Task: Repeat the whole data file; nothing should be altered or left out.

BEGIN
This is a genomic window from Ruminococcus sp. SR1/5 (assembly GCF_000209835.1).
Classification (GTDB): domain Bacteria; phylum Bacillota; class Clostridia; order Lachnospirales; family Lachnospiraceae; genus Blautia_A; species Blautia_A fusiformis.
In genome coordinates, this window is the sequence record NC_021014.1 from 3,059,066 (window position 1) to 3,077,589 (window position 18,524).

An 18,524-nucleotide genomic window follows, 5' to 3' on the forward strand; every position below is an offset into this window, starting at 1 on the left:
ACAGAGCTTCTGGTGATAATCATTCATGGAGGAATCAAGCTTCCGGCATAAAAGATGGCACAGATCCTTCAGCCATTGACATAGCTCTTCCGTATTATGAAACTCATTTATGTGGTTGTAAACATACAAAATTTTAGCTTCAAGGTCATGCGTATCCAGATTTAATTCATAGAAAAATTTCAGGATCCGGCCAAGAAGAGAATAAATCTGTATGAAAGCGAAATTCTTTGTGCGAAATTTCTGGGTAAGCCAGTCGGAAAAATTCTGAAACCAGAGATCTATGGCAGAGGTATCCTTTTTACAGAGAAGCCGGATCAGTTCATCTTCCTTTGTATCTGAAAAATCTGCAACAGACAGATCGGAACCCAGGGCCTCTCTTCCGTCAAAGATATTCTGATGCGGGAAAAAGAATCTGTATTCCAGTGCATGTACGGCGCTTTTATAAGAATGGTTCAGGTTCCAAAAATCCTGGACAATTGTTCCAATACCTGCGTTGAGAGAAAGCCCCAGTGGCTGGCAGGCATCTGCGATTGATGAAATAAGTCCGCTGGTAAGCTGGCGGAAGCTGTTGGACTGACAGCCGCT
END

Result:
This is a genomic window from Ruminococcus sp. SR1/5 (assembly GCF_000209835.1).
Classification (GTDB): domain Bacteria; phylum Bacillota; class Clostridia; order Lachnospirales; family Lachnospiraceae; genus Blautia_A; species Blautia_A fusiformis.
In genome coordinates, this window is the sequence record NC_021014.1 from 3,059,066 (window position 1) to 3,077,589 (window position 18,524).

An 18,524-nucleotide genomic window follows, 5' to 3' on the forward strand; every position below is an offset into this window, starting at 1 on the left:
ACAGAGCTTCTGGTGATAATCATTCATGGAGGAATCAAGCTTCCGGCATAAAAGATGGCACAGATCCTTCAGCCATTGACATAGCTCTTCCGTATTATGAAACTCATTTATGTGGTTGTAAACATACAAAATTTTAGCTTCAAGGTCATGCGTATCCAGATTTAATTCATAGAAAAATTTCAGGATCCGGCCAAGAAGAGAATAAATCTGTATGAAAGCGAAATTCTTTGTGCGAAATTTCTGGGTAAGCCAGTCGGAAAAATTCTGAAACCAGAGATCTATGGCAGAGGTATCCTTTTTACAGAGAAGCCGGATCAGTTCATCTTCCTTTGTATCTGAAAAATCTGCAACAGACAGATCGGAACCCAGGGCCTCTCTTCCGTCAAAGATATTCTGATGCGGGAAAAAGAATCTGTATTCCAGTGCATGTACGGCGCTTTTATAAGAATGGTTCAGGTTCCAAAAATCCTGGACAATTGTTCCAATACCTGCGTTGAGAGAAAGCCCCAGTGGCTGGCAGGCATCTGCGATTGATGAAATAAGTCCGCTGGTAAGCTGGCGGAAGCTGTTGGACTGACAGCCGCT